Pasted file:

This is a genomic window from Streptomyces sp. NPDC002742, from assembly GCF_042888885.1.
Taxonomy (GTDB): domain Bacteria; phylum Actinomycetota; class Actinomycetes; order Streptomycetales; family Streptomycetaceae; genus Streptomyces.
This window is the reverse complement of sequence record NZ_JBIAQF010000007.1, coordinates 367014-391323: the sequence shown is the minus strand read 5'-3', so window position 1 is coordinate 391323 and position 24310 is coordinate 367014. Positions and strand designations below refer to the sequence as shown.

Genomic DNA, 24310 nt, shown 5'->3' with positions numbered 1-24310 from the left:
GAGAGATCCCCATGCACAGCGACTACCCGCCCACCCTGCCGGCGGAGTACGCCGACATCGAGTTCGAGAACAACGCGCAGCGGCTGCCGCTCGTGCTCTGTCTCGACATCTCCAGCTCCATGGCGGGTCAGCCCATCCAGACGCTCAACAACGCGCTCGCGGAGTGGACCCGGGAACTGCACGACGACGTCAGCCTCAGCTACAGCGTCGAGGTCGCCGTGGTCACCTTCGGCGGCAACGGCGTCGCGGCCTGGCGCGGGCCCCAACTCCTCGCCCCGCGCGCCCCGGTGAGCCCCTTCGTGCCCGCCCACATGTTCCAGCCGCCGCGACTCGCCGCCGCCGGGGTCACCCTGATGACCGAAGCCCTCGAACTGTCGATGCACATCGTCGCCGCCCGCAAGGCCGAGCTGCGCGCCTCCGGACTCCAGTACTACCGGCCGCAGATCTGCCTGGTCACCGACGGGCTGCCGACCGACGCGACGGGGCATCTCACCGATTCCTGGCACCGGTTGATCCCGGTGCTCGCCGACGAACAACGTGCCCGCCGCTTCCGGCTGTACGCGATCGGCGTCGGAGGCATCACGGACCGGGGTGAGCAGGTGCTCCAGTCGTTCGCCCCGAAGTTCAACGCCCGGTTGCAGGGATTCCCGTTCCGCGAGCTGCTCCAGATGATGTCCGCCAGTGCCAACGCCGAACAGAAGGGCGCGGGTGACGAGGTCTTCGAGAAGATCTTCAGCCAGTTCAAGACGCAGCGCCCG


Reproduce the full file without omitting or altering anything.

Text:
This is a genomic window from Streptomyces sp. NPDC002742, from assembly GCF_042888885.1.
Taxonomy (GTDB): domain Bacteria; phylum Actinomycetota; class Actinomycetes; order Streptomycetales; family Streptomycetaceae; genus Streptomyces.
This window is the reverse complement of sequence record NZ_JBIAQF010000007.1, coordinates 367014-391323: the sequence shown is the minus strand read 5'-3', so window position 1 is coordinate 391323 and position 24310 is coordinate 367014. Positions and strand designations below refer to the sequence as shown.

Genomic DNA, 24310 nt, shown 5'->3' with positions numbered 1-24310 from the left:
GAGAGATCCCCATGCACAGCGACTACCCGCCCACCCTGCCGGCGGAGTACGCCGACATCGAGTTCGAGAACAACGCGCAGCGGCTGCCGCTCGTGCTCTGTCTCGACATCTCCAGCTCCATGGCGGGTCAGCCCATCCAGACGCTCAACAACGCGCTCGCGGAGTGGACCCGGGAACTGCACGACGACGTCAGCCTCAGCTACAGCGTCGAGGTCGCCGTGGTCACCTTCGGCGGCAACGGCGTCGCGGCCTGGCGCGGGCCCCAACTCCTCGCCCCGCGCGCCCCGGTGAGCCCCTTCGTGCCCGCCCACATGTTCCAGCCGCCGCGACTCGCCGCCGCCGGGGTCACCCTGATGACCGAAGCCCTCGAACTGTCGATGCACATCGTCGCCGCCCGCAAGGCCGAGCTGCGCGCCTCCGGACTCCAGTACTACCGGCCGCAGATCTGCCTGGTCACCGACGGGCTGCCGACCGACGCGACGGGGCATCTCACCGATTCCTGGCACCGGTTGATCCCGGTGCTCGCCGACGAACAACGTGCCCGCCGCTTCCGGCTGTACGCGATCGGCGTCGGAGGCATCACGGACCGGGGTGAGCAGGTGCTCCAGTCGTTCGCCCCGAAGTTCAACGCCCGGTTGCAGGGATTCCCGTTCCGCGAGCTGCTCCAGATGATGTCCGCCAGTGCCAACGCCGAACAGAAGGGCGCGGGTGACGAGGTCTTCGAGAAGATCTTCAGCCAGTTCAAGACGCAGCGCCCG